The fire requirements *might* be a little stiff for someone renting out a room or apartment/house (it’s not clear, for example, whether things like sprinkler systems and exit lighting are actually required or if they just need to be there and working properly if the building code requires it for the property due to its size or other designation – which would make more sense) and if the inspections aren’t carried out year-round it could mean a lengthy delay in getting up and running, but I wouldn’t say anything is particularly onerous or impossible for an individual doing this on the side to meet. And the requirements are very clearly listed so you would know what to do and when and how. That being said, the law and other licensing requirements not in the legislation could probably be reviewed with attention to the new trend with smaller operators who only have one residential property or room that is being offered in any one place.

    DOT, it looks like you’re really missing an opportunity here to show how easy it is to become regularised if people have been listing on Airbnb without knowing they need to be licensed. It could even potentially boost room stock, lower the mean accommodation price through some competition, and get government some extra cash while still maintaining quality control over accommodations. Then give a little lead time and sanction those who refuse to fall into line. Yeah, the hotels will probably bitch but there are many people who don’t want to go the private route and prefer an established hotel. And didn’t we just hear that until the new hotels come online our air arrivals are going to flatten out due to limitations with room stock?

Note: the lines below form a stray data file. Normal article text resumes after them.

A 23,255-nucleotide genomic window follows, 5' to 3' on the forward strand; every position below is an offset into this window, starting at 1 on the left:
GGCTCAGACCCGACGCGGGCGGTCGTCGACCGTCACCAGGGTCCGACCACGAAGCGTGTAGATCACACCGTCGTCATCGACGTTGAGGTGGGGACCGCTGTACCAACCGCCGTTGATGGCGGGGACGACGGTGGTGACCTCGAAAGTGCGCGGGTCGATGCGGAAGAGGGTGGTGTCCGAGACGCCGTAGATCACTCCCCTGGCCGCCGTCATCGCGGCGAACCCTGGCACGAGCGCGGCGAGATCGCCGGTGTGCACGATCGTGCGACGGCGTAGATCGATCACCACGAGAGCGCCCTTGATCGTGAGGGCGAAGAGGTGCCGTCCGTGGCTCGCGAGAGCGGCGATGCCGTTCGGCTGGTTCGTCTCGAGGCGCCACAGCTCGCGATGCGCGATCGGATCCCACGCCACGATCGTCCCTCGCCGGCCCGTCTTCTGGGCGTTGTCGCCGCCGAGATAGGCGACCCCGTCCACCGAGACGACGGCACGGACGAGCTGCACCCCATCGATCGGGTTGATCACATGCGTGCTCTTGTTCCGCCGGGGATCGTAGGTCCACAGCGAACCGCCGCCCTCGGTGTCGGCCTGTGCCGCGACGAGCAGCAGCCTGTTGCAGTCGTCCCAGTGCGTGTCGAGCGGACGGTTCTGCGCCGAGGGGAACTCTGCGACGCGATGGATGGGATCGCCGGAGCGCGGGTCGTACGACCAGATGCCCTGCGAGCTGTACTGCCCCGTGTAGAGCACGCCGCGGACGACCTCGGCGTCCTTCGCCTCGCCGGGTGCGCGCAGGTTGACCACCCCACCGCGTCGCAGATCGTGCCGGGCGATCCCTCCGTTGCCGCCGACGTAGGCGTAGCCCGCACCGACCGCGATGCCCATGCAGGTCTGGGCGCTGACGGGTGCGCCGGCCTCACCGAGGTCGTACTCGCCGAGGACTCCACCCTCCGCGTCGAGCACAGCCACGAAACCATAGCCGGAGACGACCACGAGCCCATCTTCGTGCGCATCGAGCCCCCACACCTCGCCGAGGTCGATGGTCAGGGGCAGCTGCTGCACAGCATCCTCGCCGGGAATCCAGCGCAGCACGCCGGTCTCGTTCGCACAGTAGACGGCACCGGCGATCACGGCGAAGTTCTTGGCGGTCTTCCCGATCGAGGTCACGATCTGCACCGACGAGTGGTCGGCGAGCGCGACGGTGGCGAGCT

A quick look on Airbnb shows a lot of listings that are also run through licensed short-term rental companies capitalising on the site’s popularity and willing to pay its fees to get their listings promoted to users. And while some private rooms (i.e. the renter doesn’t get the whole apartment/house) are in the $50 range a lot of the listings are very much in the range of the lower tier but still clean and nice hotels. Those in the lower range are also cheaper for a reason (you share facilities, less desirable location, etc). If you can’t make enough profit to cover the $250 or so per year in fees or take the time to fill out some forms and hand over a cheque to keep our accommodations sector safe and attractive, lowering the risk of bad experiences poisoning our tourism product, in my opinion you should find another way to make some extra cash if you need it.

  3. Cayman Went says: